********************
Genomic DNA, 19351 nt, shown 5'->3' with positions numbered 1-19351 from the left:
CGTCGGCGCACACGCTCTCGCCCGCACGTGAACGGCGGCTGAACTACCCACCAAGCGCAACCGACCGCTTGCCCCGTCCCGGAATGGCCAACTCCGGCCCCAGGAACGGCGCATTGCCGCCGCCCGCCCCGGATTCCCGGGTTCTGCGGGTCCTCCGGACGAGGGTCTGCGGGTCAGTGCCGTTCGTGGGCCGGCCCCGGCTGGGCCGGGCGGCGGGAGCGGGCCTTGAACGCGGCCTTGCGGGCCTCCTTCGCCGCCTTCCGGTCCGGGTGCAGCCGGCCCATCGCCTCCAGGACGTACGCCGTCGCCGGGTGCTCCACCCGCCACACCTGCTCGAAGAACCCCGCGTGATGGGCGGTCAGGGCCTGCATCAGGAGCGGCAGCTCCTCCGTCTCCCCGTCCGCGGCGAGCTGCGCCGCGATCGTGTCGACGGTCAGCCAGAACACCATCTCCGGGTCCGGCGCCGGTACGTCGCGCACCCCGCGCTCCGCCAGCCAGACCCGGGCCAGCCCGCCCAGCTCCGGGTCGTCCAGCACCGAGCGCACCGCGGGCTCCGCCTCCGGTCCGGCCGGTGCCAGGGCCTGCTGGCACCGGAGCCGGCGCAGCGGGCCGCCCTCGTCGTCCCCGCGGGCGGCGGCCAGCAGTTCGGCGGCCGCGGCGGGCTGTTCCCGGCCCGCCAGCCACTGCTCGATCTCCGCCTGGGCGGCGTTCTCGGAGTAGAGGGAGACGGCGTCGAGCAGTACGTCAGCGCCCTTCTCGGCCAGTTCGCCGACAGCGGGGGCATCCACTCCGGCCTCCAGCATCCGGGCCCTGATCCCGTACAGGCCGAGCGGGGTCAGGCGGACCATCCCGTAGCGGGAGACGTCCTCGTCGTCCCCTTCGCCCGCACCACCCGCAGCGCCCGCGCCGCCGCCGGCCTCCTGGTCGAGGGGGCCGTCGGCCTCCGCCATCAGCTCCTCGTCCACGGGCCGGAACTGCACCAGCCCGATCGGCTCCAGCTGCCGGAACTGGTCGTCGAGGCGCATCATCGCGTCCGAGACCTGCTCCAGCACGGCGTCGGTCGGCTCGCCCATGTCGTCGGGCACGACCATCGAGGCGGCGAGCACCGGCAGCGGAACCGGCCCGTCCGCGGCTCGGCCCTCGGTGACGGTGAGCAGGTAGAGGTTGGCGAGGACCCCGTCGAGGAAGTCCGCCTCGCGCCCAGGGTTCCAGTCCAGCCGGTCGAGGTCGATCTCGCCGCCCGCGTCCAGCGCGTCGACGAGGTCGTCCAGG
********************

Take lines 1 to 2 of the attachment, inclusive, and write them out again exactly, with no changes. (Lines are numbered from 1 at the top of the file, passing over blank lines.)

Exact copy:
Genomic DNA, 19351 nt, shown 5'->3' with positions numbered 1-19351 from the left:
CGTCGGCGCACACGCTCTCGCCCGCACGTGAACGGCGGCTGAACTACCCACCAAGCGCAACCGACCGCTTGCCCCGTCCCGGAATGGCCAACTCCGGCCCCAGGAACGGCGCATTGCCGCCGCCCGCCCCGGATTCCCGGGTTCTGCGGGTCCTCCGGACGAGGGTCTGCGGGTCAGTGCCGTTCGTGGGCCGGCCCCGGCTGGGCCGGGCGGCGGGAGCGGGCCTTGAACGCGGCCTTGCGGGCCTCCTTCGCCGCCTTCCGGTCCGGGTGCAGCCGGCCCATCGCCTCCAGGACGTACGCCGTCGCCGGGTGCTCCACCCGCCACACCTGCTCGAAGAACCCCGCGTGATGGGCGGTCAGGGCCTGCATCAGGAGCGGCAGCTCCTCCGTCTCCCCGTCCGCGGCGAGCTGCGCCGCGATCGTGTCGACGGTCAGCCAGAACACCATCTCCGGGTCCGGCGCCGGTACGTCGCGCACCCCGCGCTCCGCCAGCCAGACCCGGGCCAGCCCGCCCAGCTCCGGGTCGTCCAGCACCGAGCGCACCGCGGGCTCCGCCTCCGGTCCGGCCGGTGCCAGGGCCTGCTGGCACCGGAGCCGGCGCAGCGGGCCGCCCTCGTCGTCCCCGCGGGCGGCGGCCAGCAGTTCGGCGGCCGCGGCGGGCTGTTCCCGGCCCGCCAGCCACTGCTCGATCTCCGCCTGGGCGGCGTTCTCGGAGTAGAGGGAGACGGCGTCGAGCAGTACGTCAGCGCCCTTCTCGGCCAGTTCGCCGACAGCGGGGGCATCCACTCCGGCCTCCAGCATCCGGGCCCTGATCCCGTACAGGCCGAGCGGGGTCAGGCGGACCATCCCGTAGCGGGAGACGTCCTCGTCGTCCCCTTCGCCCGCACCACCCGCAGCGCCCGCGCCGCCGCCGGCCTCCTGGTCGAGGGGGCCGTCGGCCTCCGCCATCAGCTCCTCGTCCACGGGCCGGAACTGCACCAGCCCGATCGGCTCCAGCTGCCGGAACTGGTCGTCGAGGCGCATCATCGCGTCCGAGACCTGCTCCAGCACGGCGTCGGTCGGCTCGCCCATGTCGTCGGGCACGACCATCGAGGCGGCGAGCACCGGCAGCGGAACCGGCCCGTCCGCGGCTCGGCCCTCGGTGACGGTGAGCAGGTAGAGGTTGGCGAGGACCCCGTCGAGGAAGTCCGCCTCGCGCCCAGGGTTCCAGTCCAGCCGGTCGAGGTCGATCTCGCCGCCCGCGTCCAGCGCGTCGACGAGGTCGTCCAGG